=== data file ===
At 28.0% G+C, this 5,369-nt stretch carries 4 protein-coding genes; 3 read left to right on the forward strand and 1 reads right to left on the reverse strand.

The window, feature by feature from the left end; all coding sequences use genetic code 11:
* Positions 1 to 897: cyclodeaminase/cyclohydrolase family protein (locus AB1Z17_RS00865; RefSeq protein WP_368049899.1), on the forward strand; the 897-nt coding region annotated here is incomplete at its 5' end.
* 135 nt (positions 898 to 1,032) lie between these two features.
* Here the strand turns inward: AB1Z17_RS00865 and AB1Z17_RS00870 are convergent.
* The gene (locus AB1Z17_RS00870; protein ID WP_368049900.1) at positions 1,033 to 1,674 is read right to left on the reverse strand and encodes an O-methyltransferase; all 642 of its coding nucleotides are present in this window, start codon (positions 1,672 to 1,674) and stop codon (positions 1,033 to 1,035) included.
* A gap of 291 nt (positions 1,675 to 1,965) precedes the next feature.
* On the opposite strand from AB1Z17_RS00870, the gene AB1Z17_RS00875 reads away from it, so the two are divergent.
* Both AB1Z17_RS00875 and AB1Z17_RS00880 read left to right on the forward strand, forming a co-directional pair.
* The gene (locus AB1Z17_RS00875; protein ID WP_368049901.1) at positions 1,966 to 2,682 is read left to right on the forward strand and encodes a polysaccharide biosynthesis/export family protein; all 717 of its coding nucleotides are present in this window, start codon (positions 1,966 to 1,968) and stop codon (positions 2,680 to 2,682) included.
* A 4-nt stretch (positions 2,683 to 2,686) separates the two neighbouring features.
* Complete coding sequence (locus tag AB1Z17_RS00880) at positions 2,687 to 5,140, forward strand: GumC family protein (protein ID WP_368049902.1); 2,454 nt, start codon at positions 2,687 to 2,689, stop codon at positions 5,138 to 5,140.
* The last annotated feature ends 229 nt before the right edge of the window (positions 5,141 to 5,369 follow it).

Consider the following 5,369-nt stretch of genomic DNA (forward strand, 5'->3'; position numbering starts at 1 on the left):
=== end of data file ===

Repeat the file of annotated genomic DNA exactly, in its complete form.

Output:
At 28.0% G+C, this 5,369-nt stretch carries 4 protein-coding genes; 3 read left to right on the forward strand and 1 reads right to left on the reverse strand.

The window, feature by feature from the left end; all coding sequences use genetic code 11:
* Positions 1 to 897: cyclodeaminase/cyclohydrolase family protein (locus AB1Z17_RS00865; RefSeq protein WP_368049899.1), on the forward strand; the 897-nt coding region annotated here is incomplete at its 5' end.
* 135 nt (positions 898 to 1,032) lie between these two features.
* Here the strand turns inward: AB1Z17_RS00865 and AB1Z17_RS00870 are convergent.
* The gene (locus AB1Z17_RS00870; protein ID WP_368049900.1) at positions 1,033 to 1,674 is read right to left on the reverse strand and encodes an O-methyltransferase; all 642 of its coding nucleotides are present in this window, start codon (positions 1,672 to 1,674) and stop codon (positions 1,033 to 1,035) included.
* A gap of 291 nt (positions 1,675 to 1,965) precedes the next feature.
* On the opposite strand from AB1Z17_RS00870, the gene AB1Z17_RS00875 reads away from it, so the two are divergent.
* Both AB1Z17_RS00875 and AB1Z17_RS00880 read left to right on the forward strand, forming a co-directional pair.
* The gene (locus AB1Z17_RS00875; protein ID WP_368049901.1) at positions 1,966 to 2,682 is read left to right on the forward strand and encodes a polysaccharide biosynthesis/export family protein; all 717 of its coding nucleotides are present in this window, start codon (positions 1,966 to 1,968) and stop codon (positions 2,680 to 2,682) included.
* A 4-nt stretch (positions 2,683 to 2,686) separates the two neighbouring features.
* Complete coding sequence (locus tag AB1Z17_RS00880) at positions 2,687 to 5,140, forward strand: GumC family protein (protein ID WP_368049902.1); 2,454 nt, start codon at positions 2,687 to 2,689, stop codon at positions 5,138 to 5,140.
* The last annotated feature ends 229 nt before the right edge of the window (positions 5,141 to 5,369 follow it).

Consider the following 5,369-nt stretch of genomic DNA (forward strand, 5'->3'; position numbering starts at 1 on the left):